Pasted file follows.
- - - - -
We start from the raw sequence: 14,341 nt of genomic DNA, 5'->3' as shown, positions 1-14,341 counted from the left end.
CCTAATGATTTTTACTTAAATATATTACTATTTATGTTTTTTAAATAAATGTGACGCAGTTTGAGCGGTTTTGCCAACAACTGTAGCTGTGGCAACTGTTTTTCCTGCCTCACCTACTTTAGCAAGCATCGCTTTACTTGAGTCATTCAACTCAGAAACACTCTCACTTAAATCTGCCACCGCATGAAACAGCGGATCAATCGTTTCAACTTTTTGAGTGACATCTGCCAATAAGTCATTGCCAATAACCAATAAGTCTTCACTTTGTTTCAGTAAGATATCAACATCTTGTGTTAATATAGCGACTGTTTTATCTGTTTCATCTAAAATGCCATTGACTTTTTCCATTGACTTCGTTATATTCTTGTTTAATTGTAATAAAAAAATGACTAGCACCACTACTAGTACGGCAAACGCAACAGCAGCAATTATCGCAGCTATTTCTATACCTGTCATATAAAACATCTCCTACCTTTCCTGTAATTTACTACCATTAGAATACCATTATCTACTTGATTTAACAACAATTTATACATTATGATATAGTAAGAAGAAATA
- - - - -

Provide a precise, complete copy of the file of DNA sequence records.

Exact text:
We start from the raw sequence: 14,341 nt of genomic DNA, 5'->3' as shown, positions 1-14,341 counted from the left end.
CCTAATGATTTTTACTTAAATATATTACTATTTATGTTTTTTAAATAAATGTGACGCAGTTTGAGCGGTTTTGCCAACAACTGTAGCTGTGGCAACTGTTTTTCCTGCCTCACCTACTTTAGCAAGCATCGCTTTACTTGAGTCATTCAACTCAGAAACACTCTCACTTAAATCTGCCACCGCATGAAACAGCGGATCAATCGTTTCAACTTTTTGAGTGACATCTGCCAATAAGTCATTGCCAATAACCAATAAGTCTTCACTTTGTTTCAGTAAGATATCAACATCTTGTGTTAATATAGCGACTGTTTTATCTGTTTCATCTAAAATGCCATTGACTTTTTCCATTGACTTCGTTATATTCTTGTTTAATTGTAATAAAAAAATGACTAGCACCACTACTAGTACGGCAAACGCAACAGCAGCAATTATCGCAGCTATTTCTATACCTGTCATATAAAACATCTCCTACCTTTCCTGTAATTTACTACCATTAGAATACCATTATCTACTTGATTTAACAACAATTTATACATTATGATATAGTAAGAAGAAATA